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An Introduction to the Active Travel Strategy Guidance

An introduction to the updated Active Travel Strategy Guidance, where you’ll learn about recent key changes to the guidance.


This session provided an overview of the updated Active Travel Strategy Guidance released earlier in the year.

We looked at the key changes with the previous 2014 guidance, and it was put into the context of Transport Scotland’s Cycling Framework, which highlights the need for Active Travel Strategies in setting out partners’ approaches to enable active travel.

Stuart Logan from Transport Scotland kicked off the session setting the scene with National Policy Content. We then heard from Matt Davis from Sustrans who gave us an overview of the guidance document and highlighted key changes.

Following this, other members of the Steering Group who oversaw the development of the document, joined us for a panel discussion and Q&A, including:

  • Anna Gale, Public Health Scotland
  • Rona Gibb, Paths for All
  • Gail MacFarlane, SCOTS and West Dunbartonshire Council

Session recording

An Introduction to Active Travel Strategy Guidance

Questions & Answers

Q: I would like to know more about what the challenges/developments are for rural Active Travel Strategies or rural linking into and out of urban areas.

Each local authority should look at the key challenges in their area and work with the stakeholders in their area to develop their strategy.

There are lots of discussions going on just now about about 20-Minute Neighbourhoods and the links between rural and urban communities, and it’s all part of a wider package that we must be thinking about about how we connect these. There are also discussions about how 20-Minute Neighbourhoods might work within a rural setting and an urban setting, and these are very different things.

Q: Were interventions like Road User Charging considered as part of this work?

This is a broader transport intervention that would be covered in local transport strategy, and authorities will need to have a local transport strategy before they can implement things like this.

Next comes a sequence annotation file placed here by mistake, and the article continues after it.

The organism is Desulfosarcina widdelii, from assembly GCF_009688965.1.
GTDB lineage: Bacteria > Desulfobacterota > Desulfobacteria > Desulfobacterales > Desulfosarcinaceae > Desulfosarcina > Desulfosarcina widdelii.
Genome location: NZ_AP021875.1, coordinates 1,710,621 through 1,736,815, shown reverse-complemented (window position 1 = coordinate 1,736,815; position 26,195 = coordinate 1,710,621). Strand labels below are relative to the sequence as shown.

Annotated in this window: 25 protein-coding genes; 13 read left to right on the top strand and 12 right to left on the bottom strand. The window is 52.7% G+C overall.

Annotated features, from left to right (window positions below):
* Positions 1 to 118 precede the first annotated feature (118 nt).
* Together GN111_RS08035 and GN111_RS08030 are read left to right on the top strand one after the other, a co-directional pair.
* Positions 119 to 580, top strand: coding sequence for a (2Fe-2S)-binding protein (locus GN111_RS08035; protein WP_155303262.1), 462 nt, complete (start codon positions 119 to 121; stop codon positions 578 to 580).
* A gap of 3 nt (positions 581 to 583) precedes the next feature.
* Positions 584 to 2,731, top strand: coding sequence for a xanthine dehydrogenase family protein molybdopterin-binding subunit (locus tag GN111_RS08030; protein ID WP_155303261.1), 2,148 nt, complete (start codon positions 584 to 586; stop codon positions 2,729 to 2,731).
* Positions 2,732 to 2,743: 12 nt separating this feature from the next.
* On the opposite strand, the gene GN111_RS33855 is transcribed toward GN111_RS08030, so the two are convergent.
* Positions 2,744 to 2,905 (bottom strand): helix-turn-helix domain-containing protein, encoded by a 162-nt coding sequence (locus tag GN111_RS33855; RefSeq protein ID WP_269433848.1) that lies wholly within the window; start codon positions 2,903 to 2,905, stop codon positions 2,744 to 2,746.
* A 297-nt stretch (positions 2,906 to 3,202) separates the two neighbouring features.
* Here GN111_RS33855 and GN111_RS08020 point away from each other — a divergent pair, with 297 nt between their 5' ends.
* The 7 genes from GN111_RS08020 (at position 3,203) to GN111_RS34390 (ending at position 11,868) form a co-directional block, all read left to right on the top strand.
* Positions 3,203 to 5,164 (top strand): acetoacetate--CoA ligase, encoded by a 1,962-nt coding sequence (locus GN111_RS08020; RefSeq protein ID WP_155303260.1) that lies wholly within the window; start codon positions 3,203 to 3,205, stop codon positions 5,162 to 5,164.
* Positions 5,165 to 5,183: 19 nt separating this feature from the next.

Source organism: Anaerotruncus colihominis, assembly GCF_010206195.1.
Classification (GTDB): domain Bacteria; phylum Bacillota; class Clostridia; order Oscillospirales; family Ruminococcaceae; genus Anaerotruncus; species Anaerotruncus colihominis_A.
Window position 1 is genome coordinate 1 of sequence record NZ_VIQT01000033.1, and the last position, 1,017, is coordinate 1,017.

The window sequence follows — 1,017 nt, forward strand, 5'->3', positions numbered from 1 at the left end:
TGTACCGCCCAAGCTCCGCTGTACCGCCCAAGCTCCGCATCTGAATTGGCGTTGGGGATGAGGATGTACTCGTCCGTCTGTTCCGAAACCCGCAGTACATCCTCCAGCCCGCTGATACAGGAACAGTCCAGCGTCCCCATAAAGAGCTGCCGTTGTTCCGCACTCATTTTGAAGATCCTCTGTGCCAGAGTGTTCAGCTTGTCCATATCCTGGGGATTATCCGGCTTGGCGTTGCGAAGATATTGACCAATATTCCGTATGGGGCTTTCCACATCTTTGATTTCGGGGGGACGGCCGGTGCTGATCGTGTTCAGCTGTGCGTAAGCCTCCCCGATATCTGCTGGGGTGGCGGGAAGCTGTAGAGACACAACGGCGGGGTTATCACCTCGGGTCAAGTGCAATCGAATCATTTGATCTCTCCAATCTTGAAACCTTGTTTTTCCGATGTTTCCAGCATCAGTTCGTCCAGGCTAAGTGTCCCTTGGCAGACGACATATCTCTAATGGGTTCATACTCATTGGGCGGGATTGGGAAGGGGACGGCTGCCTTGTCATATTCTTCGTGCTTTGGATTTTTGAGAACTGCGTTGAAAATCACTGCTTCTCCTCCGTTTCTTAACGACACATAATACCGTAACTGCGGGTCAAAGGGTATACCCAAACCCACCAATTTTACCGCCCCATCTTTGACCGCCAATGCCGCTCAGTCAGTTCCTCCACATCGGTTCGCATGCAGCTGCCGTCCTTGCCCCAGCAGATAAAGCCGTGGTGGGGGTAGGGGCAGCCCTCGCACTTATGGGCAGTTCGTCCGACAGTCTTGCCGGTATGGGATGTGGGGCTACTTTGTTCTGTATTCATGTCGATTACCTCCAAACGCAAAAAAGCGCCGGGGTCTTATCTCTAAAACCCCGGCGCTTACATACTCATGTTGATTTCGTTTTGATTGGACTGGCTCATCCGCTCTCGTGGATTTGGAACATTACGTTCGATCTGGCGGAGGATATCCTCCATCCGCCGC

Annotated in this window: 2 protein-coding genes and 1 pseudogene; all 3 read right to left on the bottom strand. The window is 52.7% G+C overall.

This guidance aims to support colleagues deliver active travel strategies. Road user charging is more around a ministerial/governmental policy. There wouldn’t be a huge impact of road charging on active travel initially because if it’s brought in, it would be trialed on major trunk roads, which are not the kind of roads we’d be looking to implement active travel interventions.

Q: Is there a call in the guidance to work regionally towards certain outcomes, and if not, is this something that is recommended?

There is an opportunity to work regionally here. Be it logos on signage for example. Discussions around cross-boundary and inter-regional work would certainly make it a more comprehensive system for public use. It comes with difficulties just now in terms of how the structure of funding and other things come in.

TS has increased funding available to Regional Transport Partners and RTPs should be looking at that regional overview. Cross-boundary is becoming more of a focus as TS look to increase funding.

Q: Is there an issue with the long term maintenance of active travel infrastructure that is being created?

As we know, every local authority budget is stretched. Road Asset Management Plans set out key priorities for the year ahead and how funding, revenue and capital are allocated. As we develop the strategy that shapes where that money is allocated, we are now looking at how we maintain active travel infrastructure. It’s challenging because people tend to report potholes rather than damage to a cycle lane. Our inspection regime needs to reflect that; ensuring checks are in place and feeding into the prioritisation of spend.